Streams

Financial Reform Continued

Tuesday, April 27, 2010

Republicans voted last night to block financial reform from reaching the Senate floor for debate. Roben Farzad, senior writer at Bloomberg Businessweek, examines what's causing the impasse and the prospects for the bill. Plus Help Wanted blogger Lauren discusses the latest in her search for work in the financial sector, and how her Wall St. connections are reacting to the push for bank reform.

Guests:

Lauren , and Roben Farzad

Comments [10]

James B from NYC

Never have so many rattled on so much about that which they understood & knew so little... If u want to know who got us into this mess, check the mirror or ask u'r neighbor if they spent the past 10 years buying what they couldn't afford, signing contracts they didn't understand or living as if there were no tomorrow (in terms of savings or debt). In our public lives, we echoed this private proflicacy as we voted for politicians who cut our taxes whilst simultaneously increasing government spending or promising more spending than we could ever reasonably afford in future. Now the party's over ... and the search for scapegoats rather than honest truth consumes our politicians who merely reflect our our self-deceptions.

Apr. 28 2010 12:39 AM
Eugenia Renskoff from Williamsburgh, Brooklyn

Of course, they’re going to deny it. If Goldman Sachs did what it is said they did (sell products they knew were no good and making huge profits), they are going to fight it tooth and nail. Life and Wall Street has been extremely good to them and they want to keep it that way. There should be a way for the people, who like me, have lost their home to get their money back. For us, there has to be justice sometime, somewhere. Having well paid lawyers is a big help to Goldman Sachs, we all know that. I wish I had been able to hire a lawyer when my condo foreclosed. Eugenia Renskoff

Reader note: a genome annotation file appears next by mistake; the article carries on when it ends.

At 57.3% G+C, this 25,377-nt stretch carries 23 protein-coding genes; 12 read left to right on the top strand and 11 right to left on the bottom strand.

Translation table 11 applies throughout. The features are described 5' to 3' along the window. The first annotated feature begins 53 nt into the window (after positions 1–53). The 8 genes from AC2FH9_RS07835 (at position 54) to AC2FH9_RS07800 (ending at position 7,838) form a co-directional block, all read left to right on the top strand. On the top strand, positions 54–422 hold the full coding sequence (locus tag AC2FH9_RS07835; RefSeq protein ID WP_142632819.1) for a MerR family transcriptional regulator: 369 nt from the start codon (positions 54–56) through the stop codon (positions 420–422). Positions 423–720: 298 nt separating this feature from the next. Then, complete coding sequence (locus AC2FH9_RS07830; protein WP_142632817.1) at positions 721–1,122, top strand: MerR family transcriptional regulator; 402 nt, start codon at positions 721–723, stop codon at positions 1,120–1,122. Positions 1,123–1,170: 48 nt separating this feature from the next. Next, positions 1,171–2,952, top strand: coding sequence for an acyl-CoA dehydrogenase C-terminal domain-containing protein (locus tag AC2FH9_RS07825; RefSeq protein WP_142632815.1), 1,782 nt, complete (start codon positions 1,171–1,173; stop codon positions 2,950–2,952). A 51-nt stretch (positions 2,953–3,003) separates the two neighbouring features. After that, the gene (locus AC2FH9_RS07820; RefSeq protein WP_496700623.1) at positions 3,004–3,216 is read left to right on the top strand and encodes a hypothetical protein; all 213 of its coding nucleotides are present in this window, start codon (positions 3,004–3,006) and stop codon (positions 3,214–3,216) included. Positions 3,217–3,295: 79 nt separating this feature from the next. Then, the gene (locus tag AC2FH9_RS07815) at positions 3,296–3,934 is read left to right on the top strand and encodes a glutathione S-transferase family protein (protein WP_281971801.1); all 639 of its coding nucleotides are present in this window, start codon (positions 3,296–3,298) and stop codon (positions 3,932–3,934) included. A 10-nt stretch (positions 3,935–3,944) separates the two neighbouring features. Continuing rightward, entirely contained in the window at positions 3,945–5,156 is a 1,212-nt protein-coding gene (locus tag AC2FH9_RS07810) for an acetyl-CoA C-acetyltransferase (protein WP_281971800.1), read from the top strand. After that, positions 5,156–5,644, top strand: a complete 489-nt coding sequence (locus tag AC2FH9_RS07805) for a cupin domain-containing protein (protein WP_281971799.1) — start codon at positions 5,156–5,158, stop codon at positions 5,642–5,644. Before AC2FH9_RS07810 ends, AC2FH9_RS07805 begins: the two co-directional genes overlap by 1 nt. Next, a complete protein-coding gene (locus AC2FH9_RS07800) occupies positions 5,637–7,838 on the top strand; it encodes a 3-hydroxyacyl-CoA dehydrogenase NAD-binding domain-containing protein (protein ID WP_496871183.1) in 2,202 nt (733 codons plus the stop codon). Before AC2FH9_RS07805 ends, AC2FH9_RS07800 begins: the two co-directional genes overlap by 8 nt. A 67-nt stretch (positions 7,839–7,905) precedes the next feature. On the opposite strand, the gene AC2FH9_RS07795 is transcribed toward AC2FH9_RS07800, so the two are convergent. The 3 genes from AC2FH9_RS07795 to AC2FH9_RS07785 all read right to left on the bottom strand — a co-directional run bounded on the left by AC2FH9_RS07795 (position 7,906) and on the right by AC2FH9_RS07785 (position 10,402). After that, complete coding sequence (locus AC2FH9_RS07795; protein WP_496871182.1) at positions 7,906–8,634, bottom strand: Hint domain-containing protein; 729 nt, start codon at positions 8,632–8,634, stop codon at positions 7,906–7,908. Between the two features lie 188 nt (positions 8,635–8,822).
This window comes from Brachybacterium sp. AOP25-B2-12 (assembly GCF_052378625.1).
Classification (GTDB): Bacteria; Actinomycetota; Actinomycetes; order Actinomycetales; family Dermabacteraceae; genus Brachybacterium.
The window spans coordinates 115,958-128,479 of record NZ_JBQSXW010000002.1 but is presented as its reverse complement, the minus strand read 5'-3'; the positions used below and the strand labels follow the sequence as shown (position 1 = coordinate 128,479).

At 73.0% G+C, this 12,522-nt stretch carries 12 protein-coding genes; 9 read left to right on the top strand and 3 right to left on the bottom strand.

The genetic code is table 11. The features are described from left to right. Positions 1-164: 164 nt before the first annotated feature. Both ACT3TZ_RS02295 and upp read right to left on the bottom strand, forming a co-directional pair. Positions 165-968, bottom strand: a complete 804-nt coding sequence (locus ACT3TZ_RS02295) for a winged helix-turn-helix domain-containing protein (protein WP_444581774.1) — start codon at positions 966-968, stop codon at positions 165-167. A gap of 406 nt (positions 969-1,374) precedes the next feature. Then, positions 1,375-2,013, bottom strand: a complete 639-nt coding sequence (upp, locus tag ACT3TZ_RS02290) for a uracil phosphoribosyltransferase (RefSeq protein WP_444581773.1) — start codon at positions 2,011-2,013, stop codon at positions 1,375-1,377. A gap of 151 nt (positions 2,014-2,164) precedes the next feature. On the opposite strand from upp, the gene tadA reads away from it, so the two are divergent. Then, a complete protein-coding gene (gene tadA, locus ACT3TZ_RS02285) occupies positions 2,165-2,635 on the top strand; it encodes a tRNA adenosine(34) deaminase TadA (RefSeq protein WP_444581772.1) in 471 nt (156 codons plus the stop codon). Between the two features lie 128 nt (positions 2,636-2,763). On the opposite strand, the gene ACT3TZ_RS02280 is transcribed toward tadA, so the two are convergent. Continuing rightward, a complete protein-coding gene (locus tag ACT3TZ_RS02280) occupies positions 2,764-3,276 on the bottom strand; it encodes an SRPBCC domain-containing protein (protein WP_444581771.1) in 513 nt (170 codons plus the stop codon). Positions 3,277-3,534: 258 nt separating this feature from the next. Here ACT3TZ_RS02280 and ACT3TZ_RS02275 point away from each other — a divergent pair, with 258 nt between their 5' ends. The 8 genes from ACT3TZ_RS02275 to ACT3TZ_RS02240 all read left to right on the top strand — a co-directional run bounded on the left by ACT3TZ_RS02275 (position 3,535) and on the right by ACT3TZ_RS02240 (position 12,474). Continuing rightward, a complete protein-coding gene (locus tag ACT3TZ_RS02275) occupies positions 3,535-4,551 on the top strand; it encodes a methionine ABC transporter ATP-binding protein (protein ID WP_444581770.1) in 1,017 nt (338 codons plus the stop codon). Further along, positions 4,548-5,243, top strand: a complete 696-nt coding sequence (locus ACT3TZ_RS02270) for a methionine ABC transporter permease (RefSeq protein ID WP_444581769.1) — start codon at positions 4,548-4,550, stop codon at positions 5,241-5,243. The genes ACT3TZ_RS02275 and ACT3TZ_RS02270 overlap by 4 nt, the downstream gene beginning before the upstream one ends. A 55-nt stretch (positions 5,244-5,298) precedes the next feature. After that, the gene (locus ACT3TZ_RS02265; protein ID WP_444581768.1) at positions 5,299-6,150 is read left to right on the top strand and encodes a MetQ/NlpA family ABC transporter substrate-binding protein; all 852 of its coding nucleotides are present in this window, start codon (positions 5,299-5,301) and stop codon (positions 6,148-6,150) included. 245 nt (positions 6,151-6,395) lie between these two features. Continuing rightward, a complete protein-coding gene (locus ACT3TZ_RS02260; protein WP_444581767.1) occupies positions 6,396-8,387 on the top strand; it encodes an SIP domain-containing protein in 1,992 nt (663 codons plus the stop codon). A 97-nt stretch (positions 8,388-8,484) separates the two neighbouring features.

Apr. 27 2010 01:26 PM
Edward from NJ

People on Wall Street will always complain about the latest government regulation. While the housing bubble was inflating, everyone was whining about Sarbanes-Oxley.

Most individual Wall Street workers won't be effected one way or the other by any new regulations. One exception would be traders at big banks who were able to take tremendous risks and reap ridiculous rewards. So we might not see one guy making 50 million a year. But on the flip side, that same money might be distributed to a many traders at smaller firms.

When people on the Street complain, it's because, somewhere in their minds, they think that next year they'll be that 50 million dollar man. It's the same reason so many regular folks making $40,000 manage to worry about "over-taxed" millionaires. We all think we'll be rich some day.

Apr. 27 2010 10:52 AM
Andy B. from New York City

By the way, there is a smoking gun on the rating agencies, as described in the latest Michael Lewis book "The Big Short".

In a court case, an analyst at S and Ps mortage department testified that his boss FORBID him to press for information crucial to the proper evaluation of the underlying mortgage pools necessary to give a proper rating to a CDO.

Apr. 27 2010 10:28 AM
Rick from Connecticut coast